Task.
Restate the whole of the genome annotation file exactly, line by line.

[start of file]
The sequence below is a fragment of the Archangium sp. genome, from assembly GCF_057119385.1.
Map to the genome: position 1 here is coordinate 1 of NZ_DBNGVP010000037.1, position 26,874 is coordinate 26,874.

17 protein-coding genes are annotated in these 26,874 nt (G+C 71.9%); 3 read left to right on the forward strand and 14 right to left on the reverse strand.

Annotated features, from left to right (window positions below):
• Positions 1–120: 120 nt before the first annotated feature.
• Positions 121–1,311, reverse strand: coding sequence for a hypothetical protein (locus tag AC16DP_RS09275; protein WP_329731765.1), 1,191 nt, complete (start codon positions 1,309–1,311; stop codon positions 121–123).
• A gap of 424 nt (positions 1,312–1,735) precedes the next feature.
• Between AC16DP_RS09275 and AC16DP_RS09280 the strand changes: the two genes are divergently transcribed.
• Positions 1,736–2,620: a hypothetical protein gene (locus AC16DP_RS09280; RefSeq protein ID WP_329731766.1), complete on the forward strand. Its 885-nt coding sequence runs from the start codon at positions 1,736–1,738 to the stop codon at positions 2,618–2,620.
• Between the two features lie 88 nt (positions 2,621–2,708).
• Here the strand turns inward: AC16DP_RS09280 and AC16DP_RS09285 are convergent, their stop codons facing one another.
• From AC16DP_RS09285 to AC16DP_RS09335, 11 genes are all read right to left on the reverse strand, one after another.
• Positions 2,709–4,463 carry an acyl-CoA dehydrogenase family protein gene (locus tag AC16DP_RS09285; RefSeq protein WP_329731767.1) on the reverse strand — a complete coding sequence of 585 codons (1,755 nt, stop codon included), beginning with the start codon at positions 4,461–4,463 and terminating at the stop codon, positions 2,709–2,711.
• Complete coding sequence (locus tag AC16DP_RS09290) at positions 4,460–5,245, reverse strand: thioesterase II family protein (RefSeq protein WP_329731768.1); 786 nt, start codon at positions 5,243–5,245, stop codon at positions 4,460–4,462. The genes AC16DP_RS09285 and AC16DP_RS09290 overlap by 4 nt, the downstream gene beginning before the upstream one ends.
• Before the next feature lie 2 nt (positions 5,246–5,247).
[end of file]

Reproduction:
The sequence below is a fragment of the Archangium sp. genome, from assembly GCF_057119385.1.
Map to the genome: position 1 here is coordinate 1 of NZ_DBNGVP010000037.1, position 26,874 is coordinate 26,874.

17 protein-coding genes are annotated in these 26,874 nt (G+C 71.9%); 3 read left to right on the forward strand and 14 right to left on the reverse strand.

Annotated features, from left to right (window positions below):
• Positions 1–120: 120 nt before the first annotated feature.
• Positions 121–1,311, reverse strand: coding sequence for a hypothetical protein (locus tag AC16DP_RS09275; protein WP_329731765.1), 1,191 nt, complete (start codon positions 1,309–1,311; stop codon positions 121–123).
• A gap of 424 nt (positions 1,312–1,735) precedes the next feature.
• Between AC16DP_RS09275 and AC16DP_RS09280 the strand changes: the two genes are divergently transcribed.
• Positions 1,736–2,620: a hypothetical protein gene (locus AC16DP_RS09280; RefSeq protein ID WP_329731766.1), complete on the forward strand. Its 885-nt coding sequence runs from the start codon at positions 1,736–1,738 to the stop codon at positions 2,618–2,620.
• Between the two features lie 88 nt (positions 2,621–2,708).
• Here the strand turns inward: AC16DP_RS09280 and AC16DP_RS09285 are convergent, their stop codons facing one another.
• From AC16DP_RS09285 to AC16DP_RS09335, 11 genes are all read right to left on the reverse strand, one after another.
• Positions 2,709–4,463 carry an acyl-CoA dehydrogenase family protein gene (locus tag AC16DP_RS09285; RefSeq protein WP_329731767.1) on the reverse strand — a complete coding sequence of 585 codons (1,755 nt, stop codon included), beginning with the start codon at positions 4,461–4,463 and terminating at the stop codon, positions 2,709–2,711.
• Complete coding sequence (locus tag AC16DP_RS09290) at positions 4,460–5,245, reverse strand: thioesterase II family protein (RefSeq protein WP_329731768.1); 786 nt, start codon at positions 5,243–5,245, stop codon at positions 4,460–4,462. The genes AC16DP_RS09285 and AC16DP_RS09290 overlap by 4 nt, the downstream gene beginning before the upstream one ends.
• Before the next feature lie 2 nt (positions 5,246–5,247).